GDPR non-compliance

Categoría:informe de fallo

The privacy policy does not comply with GDPR on many points. Perhaps I won't be able to point out each and every issue because it would require several hours. Generally - one who knows the GDPR knows what to write. I will just give some examples (in no particular order):

> Our site only collects and stores from its users the needed data for it to work, that is

What is "our"? Who is "we"?

Article 13 mandates that the identity and the contact details of the controller must be provided. Where applicable of the DPO too. But what we have here is some anonymous entity "we" and a DPO presented by the name "david" with no contact details whatsoever. It is necessary to register (and submit personal data) in order to contact that DPO which is against the principles of data processing minimisation.

> The IP address you use to access our site, as part of the standard logs of the web server and the Drupal CMS

However those "standard logs" normally (with default settings of Apache for example) also include the time of access, the referring site/page, the protocol and the user agent. This is definitely much more info which can be correlated with the IP address. So that whole sentence about the "only" is really meaningless. Even without it it is obvious that every site collects this data. However processing is not just about collecting (keep reading).

Additionally it is not clear from the list who has what access to what particular data, e.g. which data is public, which is visible only to some admin team, which is visible to other registered users etc.

> Our website should probably not be the type of objective the EU regulators are after with the GDPR, since we have just a bit of your personal information and it's both provided by direct means (when you register your account) and used only by the site software for its intended purpose of giving you a voice in the community, but it's better to be ready than regret some fine.

A qualified DPO who understands the GDPR should never say anything like that. GDPR is not about "a bit" or "a lot" or about "only by the site software". It is about the protection of personal data and the rules about it.

Back to the privacy policy text:

> A Drupal session cookie allowing you to stay logged-in until you decide to log out and others to store your language preferences

Again the "only" is not true. There are 2 cookies: the session cookie and one called "has_js". And BTW both cookies are not secure, i.e. the controller doesn't use the available technology to protect the data as it should.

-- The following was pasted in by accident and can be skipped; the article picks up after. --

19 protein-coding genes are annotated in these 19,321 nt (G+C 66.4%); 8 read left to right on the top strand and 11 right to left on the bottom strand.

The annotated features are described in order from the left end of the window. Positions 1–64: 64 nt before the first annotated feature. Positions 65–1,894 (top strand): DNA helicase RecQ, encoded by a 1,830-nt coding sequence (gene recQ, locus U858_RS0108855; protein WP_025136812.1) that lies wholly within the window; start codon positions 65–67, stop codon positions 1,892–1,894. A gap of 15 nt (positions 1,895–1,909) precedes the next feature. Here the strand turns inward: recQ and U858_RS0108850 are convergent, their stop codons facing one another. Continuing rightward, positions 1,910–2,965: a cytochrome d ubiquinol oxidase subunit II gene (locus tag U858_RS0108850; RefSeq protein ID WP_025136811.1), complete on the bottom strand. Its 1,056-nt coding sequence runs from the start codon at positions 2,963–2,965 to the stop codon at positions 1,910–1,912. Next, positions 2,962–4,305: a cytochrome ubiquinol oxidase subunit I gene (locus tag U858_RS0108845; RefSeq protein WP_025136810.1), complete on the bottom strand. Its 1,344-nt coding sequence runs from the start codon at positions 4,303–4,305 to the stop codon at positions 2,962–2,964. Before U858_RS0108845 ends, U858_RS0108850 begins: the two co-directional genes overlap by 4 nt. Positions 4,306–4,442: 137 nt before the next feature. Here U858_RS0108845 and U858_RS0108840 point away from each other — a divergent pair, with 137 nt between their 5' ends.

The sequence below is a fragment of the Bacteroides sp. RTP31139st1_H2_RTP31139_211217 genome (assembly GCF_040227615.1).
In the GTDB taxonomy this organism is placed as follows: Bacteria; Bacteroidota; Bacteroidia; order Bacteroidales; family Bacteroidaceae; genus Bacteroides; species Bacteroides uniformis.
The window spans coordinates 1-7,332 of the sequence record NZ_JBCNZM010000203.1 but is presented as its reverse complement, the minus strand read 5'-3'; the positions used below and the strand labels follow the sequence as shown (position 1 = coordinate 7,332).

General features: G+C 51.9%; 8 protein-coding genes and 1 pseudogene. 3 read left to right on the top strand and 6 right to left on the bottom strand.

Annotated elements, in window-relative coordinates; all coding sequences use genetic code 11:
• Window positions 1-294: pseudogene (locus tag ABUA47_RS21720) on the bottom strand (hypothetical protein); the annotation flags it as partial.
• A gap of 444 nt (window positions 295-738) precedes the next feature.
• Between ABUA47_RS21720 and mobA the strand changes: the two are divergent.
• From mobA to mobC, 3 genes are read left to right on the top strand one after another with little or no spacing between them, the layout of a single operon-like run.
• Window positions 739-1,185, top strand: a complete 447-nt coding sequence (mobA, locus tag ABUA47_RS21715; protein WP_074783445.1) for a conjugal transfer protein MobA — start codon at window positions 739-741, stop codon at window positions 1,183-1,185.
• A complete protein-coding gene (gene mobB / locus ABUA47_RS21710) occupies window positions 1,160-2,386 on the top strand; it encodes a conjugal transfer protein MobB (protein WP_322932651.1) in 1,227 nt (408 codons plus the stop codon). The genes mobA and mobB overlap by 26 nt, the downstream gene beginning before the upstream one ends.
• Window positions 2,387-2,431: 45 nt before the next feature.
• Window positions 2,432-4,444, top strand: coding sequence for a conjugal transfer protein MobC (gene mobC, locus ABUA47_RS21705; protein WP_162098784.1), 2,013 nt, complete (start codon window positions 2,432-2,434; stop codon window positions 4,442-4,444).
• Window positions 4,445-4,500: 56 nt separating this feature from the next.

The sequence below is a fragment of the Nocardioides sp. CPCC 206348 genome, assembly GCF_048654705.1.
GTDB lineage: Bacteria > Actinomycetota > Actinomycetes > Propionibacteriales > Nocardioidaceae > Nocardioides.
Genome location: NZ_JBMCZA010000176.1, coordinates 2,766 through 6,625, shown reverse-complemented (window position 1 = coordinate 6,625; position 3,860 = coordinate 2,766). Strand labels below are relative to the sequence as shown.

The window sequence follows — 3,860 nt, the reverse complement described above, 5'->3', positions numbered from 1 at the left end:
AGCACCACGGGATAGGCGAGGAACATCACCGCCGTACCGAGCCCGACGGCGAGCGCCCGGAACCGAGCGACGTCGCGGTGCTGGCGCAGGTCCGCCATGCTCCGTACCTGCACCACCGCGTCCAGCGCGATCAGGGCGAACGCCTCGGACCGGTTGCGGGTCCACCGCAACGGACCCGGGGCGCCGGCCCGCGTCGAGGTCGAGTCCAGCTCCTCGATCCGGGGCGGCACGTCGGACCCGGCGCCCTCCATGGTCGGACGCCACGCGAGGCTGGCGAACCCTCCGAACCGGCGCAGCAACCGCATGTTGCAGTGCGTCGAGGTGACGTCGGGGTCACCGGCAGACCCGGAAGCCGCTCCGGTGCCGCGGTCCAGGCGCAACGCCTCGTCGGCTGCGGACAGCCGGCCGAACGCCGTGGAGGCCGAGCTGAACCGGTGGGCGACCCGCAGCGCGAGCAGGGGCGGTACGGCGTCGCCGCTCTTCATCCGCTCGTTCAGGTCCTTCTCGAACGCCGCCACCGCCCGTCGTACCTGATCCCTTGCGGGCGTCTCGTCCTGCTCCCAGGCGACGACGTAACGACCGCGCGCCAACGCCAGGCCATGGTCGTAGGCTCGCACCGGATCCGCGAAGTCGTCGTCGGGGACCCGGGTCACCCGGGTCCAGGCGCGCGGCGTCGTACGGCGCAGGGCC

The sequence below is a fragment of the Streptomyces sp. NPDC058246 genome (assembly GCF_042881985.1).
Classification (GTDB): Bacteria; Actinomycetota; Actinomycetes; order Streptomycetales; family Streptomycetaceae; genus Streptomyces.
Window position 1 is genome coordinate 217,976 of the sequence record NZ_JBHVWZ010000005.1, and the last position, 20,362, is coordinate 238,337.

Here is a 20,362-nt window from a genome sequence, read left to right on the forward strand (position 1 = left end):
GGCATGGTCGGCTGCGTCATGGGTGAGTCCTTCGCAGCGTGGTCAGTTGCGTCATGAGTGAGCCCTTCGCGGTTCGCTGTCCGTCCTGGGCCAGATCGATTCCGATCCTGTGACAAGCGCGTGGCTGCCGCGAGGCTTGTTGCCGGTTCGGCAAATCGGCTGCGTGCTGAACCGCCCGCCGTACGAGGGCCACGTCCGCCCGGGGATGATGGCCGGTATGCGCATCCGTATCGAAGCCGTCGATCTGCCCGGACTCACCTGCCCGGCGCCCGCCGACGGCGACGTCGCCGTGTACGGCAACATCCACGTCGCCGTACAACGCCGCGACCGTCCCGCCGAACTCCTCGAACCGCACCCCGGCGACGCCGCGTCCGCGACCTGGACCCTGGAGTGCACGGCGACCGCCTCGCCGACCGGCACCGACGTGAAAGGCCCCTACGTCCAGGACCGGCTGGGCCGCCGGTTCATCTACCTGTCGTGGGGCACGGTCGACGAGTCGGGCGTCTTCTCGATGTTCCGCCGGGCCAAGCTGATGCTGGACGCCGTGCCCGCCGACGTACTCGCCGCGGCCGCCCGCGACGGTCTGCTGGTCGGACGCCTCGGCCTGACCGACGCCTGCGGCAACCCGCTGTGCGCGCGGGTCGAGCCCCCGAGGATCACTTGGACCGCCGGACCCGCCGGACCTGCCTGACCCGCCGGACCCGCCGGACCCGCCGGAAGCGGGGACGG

> We don't use your data for any purpose different of those, and we don't sell or give any part of your data to any third party.

A compliant policy should not explain what you don't do but what you do with the data. It should explain about each data category who has access to it, the purpose of processing and retention time. No retention times are mentioned anywhere at all.

> (*) As the registered e-mail address is used to post to the Trisquel mailing-lists, it will be visible to any other users of those lists or the visitors of their archives. That's just the way mailing lists work and an inherent part of their design.

This is clearly against the principles of data protection because:

1. Making personal data public (e.g. name and email address) and thus crawl-able etc. is not data protection

2. Such publishing is not necessary for the technical purpose of participating in a mailing list. It is possible to pseudonymize the users, to hide the email addresses completely (not show even the "name at domain dot tld"). It is also possible to hide completely the email address of the participant (like GitHub does) without revealing it even to the participants.

3. The excuse "That's just the way mailing lists work and an inherent part of their design." is definitely anti-GDPR. To be GDPR compliant means to use/create a properly designed system, following the GDPR principles, not just writing some explanation about "well, this is how it is" - this is not data protection.

> we still encourage you to set-up your account with an e-mail address that you don't mind being public on those mailing lists and their archives.